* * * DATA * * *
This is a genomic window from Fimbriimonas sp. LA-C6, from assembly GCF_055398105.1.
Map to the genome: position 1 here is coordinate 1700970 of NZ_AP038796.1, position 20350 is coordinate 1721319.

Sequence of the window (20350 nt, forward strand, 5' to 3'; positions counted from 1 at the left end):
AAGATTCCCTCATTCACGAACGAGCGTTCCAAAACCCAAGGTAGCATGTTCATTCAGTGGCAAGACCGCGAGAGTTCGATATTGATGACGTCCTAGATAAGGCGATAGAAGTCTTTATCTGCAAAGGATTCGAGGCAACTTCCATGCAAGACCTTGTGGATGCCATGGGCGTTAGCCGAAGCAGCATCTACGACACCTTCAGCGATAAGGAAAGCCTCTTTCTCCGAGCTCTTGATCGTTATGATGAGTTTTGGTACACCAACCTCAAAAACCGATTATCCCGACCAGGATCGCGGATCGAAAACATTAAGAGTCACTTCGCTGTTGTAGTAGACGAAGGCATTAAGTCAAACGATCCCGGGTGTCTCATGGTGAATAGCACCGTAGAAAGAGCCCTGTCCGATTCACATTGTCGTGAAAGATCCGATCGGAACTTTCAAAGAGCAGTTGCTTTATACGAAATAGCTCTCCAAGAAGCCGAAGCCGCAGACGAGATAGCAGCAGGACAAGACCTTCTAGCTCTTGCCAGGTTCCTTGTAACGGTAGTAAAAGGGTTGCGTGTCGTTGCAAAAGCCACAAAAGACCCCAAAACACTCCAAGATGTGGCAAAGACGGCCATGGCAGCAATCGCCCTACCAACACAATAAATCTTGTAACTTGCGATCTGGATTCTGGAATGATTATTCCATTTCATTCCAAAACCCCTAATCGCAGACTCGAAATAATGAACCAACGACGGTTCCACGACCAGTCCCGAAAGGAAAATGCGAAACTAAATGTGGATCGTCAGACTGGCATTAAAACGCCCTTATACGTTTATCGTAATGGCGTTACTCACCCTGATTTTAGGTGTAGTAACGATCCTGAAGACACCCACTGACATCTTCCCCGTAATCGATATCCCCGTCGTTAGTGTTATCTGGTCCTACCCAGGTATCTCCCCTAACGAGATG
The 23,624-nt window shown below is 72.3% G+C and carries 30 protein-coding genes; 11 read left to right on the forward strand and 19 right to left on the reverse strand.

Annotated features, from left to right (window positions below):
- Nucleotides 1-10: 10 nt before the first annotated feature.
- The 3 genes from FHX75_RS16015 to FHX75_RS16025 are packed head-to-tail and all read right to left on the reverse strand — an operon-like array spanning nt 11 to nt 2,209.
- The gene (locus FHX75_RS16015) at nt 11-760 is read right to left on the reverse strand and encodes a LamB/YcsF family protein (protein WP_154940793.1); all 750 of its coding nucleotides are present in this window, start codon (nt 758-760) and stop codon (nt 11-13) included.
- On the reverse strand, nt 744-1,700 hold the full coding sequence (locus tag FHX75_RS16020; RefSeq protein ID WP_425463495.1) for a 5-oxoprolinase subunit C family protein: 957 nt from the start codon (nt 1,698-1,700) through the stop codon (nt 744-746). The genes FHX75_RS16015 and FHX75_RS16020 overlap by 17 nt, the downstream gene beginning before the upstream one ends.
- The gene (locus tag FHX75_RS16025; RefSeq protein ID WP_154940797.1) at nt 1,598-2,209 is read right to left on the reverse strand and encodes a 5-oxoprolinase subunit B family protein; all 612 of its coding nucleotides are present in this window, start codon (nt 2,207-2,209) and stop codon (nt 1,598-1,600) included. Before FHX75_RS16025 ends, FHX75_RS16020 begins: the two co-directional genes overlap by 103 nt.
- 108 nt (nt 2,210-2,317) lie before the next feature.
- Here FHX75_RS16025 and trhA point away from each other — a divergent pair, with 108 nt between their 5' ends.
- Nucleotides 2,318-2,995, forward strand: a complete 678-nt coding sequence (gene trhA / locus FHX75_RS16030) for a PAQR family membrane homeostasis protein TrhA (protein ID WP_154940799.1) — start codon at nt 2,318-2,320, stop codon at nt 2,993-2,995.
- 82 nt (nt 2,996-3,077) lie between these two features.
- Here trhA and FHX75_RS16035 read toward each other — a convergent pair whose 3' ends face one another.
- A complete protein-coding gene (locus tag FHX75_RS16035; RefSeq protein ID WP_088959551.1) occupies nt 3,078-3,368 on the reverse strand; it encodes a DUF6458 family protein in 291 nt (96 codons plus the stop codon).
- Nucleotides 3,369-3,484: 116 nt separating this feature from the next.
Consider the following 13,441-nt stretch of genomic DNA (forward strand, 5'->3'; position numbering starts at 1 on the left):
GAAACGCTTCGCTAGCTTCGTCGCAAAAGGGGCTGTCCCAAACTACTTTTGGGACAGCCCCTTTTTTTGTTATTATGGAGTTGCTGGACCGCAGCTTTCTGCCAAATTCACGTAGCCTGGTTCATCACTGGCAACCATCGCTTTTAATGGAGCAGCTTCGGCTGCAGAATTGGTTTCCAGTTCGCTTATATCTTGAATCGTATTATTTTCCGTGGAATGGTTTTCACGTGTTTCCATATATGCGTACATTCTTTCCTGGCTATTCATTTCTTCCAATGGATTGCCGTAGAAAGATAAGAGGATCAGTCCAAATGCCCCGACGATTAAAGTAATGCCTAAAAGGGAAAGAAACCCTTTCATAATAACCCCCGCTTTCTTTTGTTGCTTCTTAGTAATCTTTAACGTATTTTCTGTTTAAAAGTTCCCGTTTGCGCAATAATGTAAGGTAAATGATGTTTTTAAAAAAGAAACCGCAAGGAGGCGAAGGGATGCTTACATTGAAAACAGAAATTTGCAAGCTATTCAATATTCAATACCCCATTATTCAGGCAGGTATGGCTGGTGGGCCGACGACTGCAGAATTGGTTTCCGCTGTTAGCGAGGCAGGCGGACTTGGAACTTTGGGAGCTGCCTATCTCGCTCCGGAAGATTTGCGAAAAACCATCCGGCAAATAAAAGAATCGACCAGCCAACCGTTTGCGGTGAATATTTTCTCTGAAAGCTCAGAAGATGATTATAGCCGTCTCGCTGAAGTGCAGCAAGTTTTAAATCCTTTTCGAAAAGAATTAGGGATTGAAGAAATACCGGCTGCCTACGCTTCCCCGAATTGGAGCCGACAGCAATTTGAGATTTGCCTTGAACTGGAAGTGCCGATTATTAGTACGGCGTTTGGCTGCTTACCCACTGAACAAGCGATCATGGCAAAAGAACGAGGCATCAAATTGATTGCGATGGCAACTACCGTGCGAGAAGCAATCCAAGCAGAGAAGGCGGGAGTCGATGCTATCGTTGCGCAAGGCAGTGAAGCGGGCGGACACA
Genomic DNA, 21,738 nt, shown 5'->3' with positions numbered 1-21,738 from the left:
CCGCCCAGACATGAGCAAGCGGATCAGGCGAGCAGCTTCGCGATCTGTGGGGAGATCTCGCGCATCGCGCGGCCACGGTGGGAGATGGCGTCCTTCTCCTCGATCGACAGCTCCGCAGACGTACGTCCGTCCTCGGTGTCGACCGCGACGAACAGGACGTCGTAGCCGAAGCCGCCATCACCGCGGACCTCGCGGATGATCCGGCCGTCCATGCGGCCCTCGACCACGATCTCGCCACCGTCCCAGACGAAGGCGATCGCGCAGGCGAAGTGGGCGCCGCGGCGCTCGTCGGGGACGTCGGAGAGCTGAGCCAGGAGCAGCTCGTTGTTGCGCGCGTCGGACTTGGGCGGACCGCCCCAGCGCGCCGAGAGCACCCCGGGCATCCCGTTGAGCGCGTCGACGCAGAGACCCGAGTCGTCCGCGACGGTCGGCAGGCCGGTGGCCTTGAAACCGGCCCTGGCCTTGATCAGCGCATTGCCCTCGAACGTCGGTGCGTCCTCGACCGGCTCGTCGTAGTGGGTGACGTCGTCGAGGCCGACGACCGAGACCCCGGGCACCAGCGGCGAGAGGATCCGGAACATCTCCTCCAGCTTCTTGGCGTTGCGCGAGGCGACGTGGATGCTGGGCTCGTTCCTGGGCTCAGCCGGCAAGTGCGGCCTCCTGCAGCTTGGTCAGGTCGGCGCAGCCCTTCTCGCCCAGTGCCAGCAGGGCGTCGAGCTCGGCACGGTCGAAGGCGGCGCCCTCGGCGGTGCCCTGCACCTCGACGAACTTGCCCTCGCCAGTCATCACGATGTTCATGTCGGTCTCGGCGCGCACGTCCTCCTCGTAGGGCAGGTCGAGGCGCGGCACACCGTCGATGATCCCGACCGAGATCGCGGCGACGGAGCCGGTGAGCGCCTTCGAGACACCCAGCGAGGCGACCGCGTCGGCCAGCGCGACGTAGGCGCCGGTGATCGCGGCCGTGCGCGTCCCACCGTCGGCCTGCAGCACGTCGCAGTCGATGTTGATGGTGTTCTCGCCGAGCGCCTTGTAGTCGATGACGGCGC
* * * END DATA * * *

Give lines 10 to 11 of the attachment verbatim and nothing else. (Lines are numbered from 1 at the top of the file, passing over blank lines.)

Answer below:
- On the reverse strand, nt 744-1,700 hold the full coding sequence (locus tag FHX75_RS16020; RefSeq protein ID WP_425463495.1) for a 5-oxoprolinase subunit C family protein: 957 nt from the start codon (nt 1,698-1,700) through the stop codon (nt 744-746). The genes FHX75_RS16015 and FHX75_RS16020 overlap by 17 nt, the downstream gene beginning before the upstream one ends.
- The gene (locus tag FHX75_RS16025; RefSeq protein ID WP_154940797.1) at nt 1,598-2,209 is read right to left on the reverse strand and encodes a 5-oxoprolinase subunit B family protein; all 612 of its coding nucleotides are present in this window, start codon (nt 2,207-2,209) and stop codon (nt 1,598-1,600) included. Before FHX75_RS16025 ends, FHX75_RS16020 begins: the two co-directional genes overlap by 103 nt.